From the golden water I have described can be obtained this white water, and a deep red tincture which deepens in colour the longer it is kept; these two are the mercury and the sulphur described by the alchemists, Sol the Father and Lune the Mother, the Male and the Female Principles, the White and Red Mercuries, which two conjoined again form a deep amber liquid. This is the Philosophic Gold, which is not made from metallic gold, but from another metal, and is a far more Potent Elixir than the oil of gold. This deep amber liquid literally shines and reflects and intensifies rays of light to an extraordinary degree. It has been described by many alchemists, which fact again corroborates my work in the laboratory. Indeed, every step which I have taken in the laboratory I have found in the work of the various followers of the Spagyric Art.

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And now to the final goal, the Philosophers' Stone. Having found my two principles, the Mercury and the Sulphur, my next step was to purify the dead body of the metal, that is, the black dregs of the metal left after the extraction of the golden water. This was calcined to a redness and carefully separated and treated until it became a white salt. The three principles were then conjoined in certain exact quantities in a hermetically sealed flask in a fixed heat neither too hot nor too cold, care as to the exact

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degree of heat being essential, as any carelessness in its regulation would completely spoil the mixture.

On conjunction the mixture takes on the appearance of a leaden mud, which rises slowly like dough until it throws up a crystalline formation rather like a coral plant in growth. The 'flowers' of this plant are composed of petals of crystal which are continually changing in colour. As the heat is raised, this formation melts into an amber-coloured liquid which gradually becomes thicker and thicker until it sinks into a black earth on the bottom of the glass. At this point (the Sign of the Crow in alchemical literature) more of the ferment or mercury is added. In this process, which is one of continual sublimation, a long-necked, hermetically sealed flask is used, and one can watch the vapour rising up the neck of the flask and condensing down the sides. This process continues until the state of 'dry blackness' is attained. When more of the mercury is added, the black powder is dissolved, and from this conjunction it seems that a new substance is born, or, as the early alchemists would have expressed it, a Son is born. As the black colour abates, colour after colour comes and goes until the mixture becomes white and shining; the White Elixir. The heat is gradually raised yet more, and from white the colour changes to citrine and finally to red--the Elixir Vitae, the Philosophers' Stone, the medicine of men and metals. From their writings, it appears that many alchemists found it unnecessary to take the Elixir to this very last stage, the citrine coloured solution being adequate for their purpose.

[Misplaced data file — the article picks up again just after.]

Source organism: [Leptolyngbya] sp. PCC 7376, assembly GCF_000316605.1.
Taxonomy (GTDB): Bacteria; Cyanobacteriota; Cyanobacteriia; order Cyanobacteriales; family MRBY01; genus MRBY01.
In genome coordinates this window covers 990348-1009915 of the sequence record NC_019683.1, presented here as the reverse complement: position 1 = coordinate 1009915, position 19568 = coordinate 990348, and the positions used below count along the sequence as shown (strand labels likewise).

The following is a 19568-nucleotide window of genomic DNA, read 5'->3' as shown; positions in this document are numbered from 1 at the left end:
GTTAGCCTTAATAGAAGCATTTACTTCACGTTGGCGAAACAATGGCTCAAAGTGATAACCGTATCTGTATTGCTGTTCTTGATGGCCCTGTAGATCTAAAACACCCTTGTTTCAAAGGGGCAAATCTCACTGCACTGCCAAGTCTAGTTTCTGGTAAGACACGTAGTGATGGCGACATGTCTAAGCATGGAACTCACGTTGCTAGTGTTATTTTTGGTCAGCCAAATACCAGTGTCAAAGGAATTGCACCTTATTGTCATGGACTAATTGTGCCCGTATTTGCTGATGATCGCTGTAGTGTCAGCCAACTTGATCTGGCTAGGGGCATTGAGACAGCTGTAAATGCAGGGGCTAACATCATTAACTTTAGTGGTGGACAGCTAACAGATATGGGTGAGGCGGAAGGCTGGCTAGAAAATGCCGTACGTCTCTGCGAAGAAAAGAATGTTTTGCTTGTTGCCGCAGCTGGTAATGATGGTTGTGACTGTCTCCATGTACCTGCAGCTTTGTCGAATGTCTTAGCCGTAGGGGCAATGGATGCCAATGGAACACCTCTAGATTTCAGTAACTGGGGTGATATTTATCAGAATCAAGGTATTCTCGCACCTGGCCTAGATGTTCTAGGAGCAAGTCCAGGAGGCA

It is of interest to note that an entirely different

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manifestation comes into being after the separation of the three elements and their re-conjunction under the sealed vase of Hermes. By the deliberate separation and unification of the Mercury, Sulphur, and Salt, the three elements appear as a more perfect manifestation than in the first place.

Next: Conclusion